Putin, William Shatner and my mum got me thinking about the

Sixteen months ago, my mother – riddled with cancer – was told she had two months to live.

I raced to Sydney at the onset of her illness and have been her carer since. Over these months she’s endured radiotherapy, chemotherapy and now the doctors giving up on therapy at the same time world events have weathered all of us. I reached my mother’s house just in time for us to be confined together for Sydney’s long pandemic lockdown. Mum herself caught coronavirus during a brief stay on a cancer ward. Then my partner and I caught the wretched virus and were cut off from her, trapped with it at home.

We all survived, and so my mother – born in 1941, at the bleakest point of the second world war – has now also lived to see the last embers of British empire snuff themselves out, a Mussolini fangirl elected to rule Italy and antisemitism in the public square once more. Mum turned 21 only a few weeks before the Cuban missile crisis. Today, the tyrant of Russia rains missiles at civilians and threatens nuclear attack; Mum was in the palliative care hospital when US president Joe Biden warned that the consequence of a Russian nuke is Armageddon.

Frankly, after these 16 months spent in the growing shadow of my mother’s death, I feel uniquely prepared for it. Between her increasing rounds of painkillers, Mum jokes that depending where the missiles fall or the radioactive winds may blow, she may yet outlive us all … if only by a couple of minutes.

This is cancer ward optimism. I’m in awe of it. Every time Elon Musk tweets ignorant nonsense about the war in Ukraine, humanity’s exhausting battles against cancer cells, pandemics, dictators and dickheads seem an awful lot of trouble to go to for a species that’s just as desperately inclined to encourage them. I can’t determine if my cynicism is situational, inherent or generational. As one of the cold war children of generation X, I saw too much of myself in this tweet:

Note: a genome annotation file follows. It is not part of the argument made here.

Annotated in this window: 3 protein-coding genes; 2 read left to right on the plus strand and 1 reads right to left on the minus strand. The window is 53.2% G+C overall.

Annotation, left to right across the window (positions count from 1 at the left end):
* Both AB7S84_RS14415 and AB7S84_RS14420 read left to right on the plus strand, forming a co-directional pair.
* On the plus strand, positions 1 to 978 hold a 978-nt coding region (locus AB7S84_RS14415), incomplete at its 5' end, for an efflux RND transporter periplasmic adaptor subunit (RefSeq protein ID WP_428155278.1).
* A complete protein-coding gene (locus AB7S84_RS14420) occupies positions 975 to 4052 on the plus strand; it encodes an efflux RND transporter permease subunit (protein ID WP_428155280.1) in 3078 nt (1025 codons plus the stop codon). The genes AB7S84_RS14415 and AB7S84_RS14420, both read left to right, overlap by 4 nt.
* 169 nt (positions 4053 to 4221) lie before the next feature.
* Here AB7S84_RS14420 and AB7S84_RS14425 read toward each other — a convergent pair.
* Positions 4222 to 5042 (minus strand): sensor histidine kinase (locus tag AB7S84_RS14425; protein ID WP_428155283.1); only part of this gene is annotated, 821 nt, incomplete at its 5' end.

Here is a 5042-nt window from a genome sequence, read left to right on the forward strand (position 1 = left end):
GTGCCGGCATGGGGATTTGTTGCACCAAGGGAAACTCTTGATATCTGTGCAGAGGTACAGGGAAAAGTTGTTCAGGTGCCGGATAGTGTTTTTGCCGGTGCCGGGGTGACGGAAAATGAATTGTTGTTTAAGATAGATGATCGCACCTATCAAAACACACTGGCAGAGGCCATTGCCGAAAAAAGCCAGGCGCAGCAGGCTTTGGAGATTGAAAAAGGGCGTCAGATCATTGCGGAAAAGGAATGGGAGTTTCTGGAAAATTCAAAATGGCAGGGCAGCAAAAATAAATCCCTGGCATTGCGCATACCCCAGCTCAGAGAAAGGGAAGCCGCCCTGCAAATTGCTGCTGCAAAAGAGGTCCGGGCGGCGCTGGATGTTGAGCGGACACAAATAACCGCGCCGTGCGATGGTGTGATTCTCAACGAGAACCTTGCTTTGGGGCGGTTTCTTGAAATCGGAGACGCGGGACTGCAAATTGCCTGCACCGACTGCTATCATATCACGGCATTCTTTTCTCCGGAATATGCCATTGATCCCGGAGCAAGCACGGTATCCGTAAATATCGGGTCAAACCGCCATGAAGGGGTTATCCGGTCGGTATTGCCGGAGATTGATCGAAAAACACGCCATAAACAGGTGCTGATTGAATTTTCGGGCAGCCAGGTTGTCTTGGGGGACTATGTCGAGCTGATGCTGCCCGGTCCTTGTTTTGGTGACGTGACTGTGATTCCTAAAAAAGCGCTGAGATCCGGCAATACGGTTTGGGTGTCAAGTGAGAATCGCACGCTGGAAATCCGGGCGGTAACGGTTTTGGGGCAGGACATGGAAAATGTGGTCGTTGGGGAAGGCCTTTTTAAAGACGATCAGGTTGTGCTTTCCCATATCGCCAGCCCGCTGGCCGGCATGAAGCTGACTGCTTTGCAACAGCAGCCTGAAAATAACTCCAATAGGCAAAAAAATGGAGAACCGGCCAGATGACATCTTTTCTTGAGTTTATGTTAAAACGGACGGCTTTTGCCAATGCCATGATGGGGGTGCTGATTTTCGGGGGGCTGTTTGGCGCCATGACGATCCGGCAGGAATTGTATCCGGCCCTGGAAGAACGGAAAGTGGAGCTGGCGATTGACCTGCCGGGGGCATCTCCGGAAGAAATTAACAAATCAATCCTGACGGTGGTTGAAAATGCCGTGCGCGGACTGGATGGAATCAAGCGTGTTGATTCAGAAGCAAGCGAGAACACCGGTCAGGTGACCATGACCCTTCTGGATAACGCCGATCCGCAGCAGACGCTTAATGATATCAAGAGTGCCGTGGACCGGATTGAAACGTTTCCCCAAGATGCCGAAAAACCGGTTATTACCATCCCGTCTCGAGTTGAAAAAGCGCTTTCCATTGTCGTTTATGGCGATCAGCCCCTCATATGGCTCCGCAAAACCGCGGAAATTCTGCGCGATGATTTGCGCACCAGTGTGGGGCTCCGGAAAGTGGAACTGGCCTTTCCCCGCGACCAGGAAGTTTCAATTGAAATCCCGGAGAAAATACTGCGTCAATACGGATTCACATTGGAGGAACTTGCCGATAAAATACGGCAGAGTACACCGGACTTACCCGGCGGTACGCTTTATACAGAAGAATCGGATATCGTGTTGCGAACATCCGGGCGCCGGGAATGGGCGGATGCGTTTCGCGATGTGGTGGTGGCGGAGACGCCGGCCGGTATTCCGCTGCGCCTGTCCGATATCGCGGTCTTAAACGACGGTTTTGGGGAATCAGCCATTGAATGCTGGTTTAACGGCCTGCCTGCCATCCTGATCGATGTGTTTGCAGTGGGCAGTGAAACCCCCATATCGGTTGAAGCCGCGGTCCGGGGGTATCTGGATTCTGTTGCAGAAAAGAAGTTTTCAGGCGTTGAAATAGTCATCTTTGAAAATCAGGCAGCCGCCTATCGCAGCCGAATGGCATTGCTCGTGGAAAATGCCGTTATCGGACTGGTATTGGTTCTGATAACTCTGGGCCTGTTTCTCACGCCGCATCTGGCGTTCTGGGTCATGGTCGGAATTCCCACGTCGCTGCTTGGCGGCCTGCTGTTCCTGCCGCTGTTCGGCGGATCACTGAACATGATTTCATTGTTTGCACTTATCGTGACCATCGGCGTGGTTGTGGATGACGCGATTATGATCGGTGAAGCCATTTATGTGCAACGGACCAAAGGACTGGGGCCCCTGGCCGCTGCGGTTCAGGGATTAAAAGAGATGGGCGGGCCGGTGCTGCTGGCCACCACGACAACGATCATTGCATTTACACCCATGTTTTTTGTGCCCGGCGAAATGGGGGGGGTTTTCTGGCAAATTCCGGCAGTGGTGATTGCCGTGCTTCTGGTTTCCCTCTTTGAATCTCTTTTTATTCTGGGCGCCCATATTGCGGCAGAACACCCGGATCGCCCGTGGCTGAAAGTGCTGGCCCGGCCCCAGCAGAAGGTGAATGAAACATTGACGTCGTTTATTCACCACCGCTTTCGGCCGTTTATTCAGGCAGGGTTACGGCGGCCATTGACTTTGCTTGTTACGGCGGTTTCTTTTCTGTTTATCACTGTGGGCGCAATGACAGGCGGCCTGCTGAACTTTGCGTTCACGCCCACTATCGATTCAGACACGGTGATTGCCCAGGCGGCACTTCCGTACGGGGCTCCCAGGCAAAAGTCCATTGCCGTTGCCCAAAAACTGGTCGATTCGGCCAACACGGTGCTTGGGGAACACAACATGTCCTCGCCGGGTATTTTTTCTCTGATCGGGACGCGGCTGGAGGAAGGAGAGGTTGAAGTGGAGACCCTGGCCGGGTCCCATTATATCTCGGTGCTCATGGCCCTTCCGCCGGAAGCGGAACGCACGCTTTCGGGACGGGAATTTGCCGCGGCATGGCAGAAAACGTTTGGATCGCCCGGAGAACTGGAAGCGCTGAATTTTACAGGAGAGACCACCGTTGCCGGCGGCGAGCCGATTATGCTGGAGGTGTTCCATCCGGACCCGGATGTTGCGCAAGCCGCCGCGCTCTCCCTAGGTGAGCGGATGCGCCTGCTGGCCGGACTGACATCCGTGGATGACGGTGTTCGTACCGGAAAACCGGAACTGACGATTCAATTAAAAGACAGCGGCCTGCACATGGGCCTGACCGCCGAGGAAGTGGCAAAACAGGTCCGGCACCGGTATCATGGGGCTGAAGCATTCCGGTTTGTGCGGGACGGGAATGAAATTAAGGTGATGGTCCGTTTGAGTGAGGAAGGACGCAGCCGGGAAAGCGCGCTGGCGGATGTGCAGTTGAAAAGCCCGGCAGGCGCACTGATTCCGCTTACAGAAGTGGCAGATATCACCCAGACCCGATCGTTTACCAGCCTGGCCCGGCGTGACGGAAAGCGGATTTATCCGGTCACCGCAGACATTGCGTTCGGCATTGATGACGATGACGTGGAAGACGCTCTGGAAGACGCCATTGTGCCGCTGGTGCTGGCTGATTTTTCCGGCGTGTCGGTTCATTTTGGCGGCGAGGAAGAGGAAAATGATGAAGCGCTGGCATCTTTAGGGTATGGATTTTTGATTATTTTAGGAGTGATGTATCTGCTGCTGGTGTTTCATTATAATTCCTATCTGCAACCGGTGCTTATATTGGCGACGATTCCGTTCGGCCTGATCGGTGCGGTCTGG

President: …nuclear Armageddon

Gen X smiles: finally thank god

— Gabe Hudson (@gabehudson) October 9, 2022

And yet, the more time you spend on a cancer ward, in a doctor’s office or with a community nurse managing the care of someone you love, the less your own cynicism – or fear – matters than the hard-earned expertise of those who know more about the relevant issues than you do. The same doctor who gave my mother two months to live adjusted his treatments, extending her life and his own predictions accordingly. At present, experts do not calculate a high likelihood of Vladimir Putin unleashing the means of his own certain annihilation. Until the facts change, it is impractical and self-indulgent to disbelieve them.

Even so, as the war drags on, and the pandemic drags on, and climate catastrophe looms rather than merely impends, I have the most profound gratitude for the circumstances that have allowed me to care for my mother for this length of time, and reconcile to her death, and my death, and death as a concept. A quote from William Shatner describing his own reckoning with mortality from his recent trip into space went viral online last week when he described it as “like a funeral”. “It was among the strongest feelings of grief I have ever encountered,” said the actor from Star Trek. “The contrast between the vicious coldness of space and the warm nurturing of Earth below filled me with overwhelming sadness.”

They call this phenomenon the “overview effect” and I suspect the resonance of the quote stems not only from Shatner’s confrontation with the fragility of precious, singular, finite life on Earth. It’s also that our most meaningful orientation in whatever life we have is towards the warm, nurturing places represented by our closest relationships.

Cells mutate, plagues rage, missiles fall and an autocratic Russian narcissist has control of a nuclear arsenal. Denial of death cannot delay it; any one of us may have only months, or only minutes. In the coldness of space, I will never regret spending mine in the service of the people I love.

Van Badham is a Guardian Australia columnist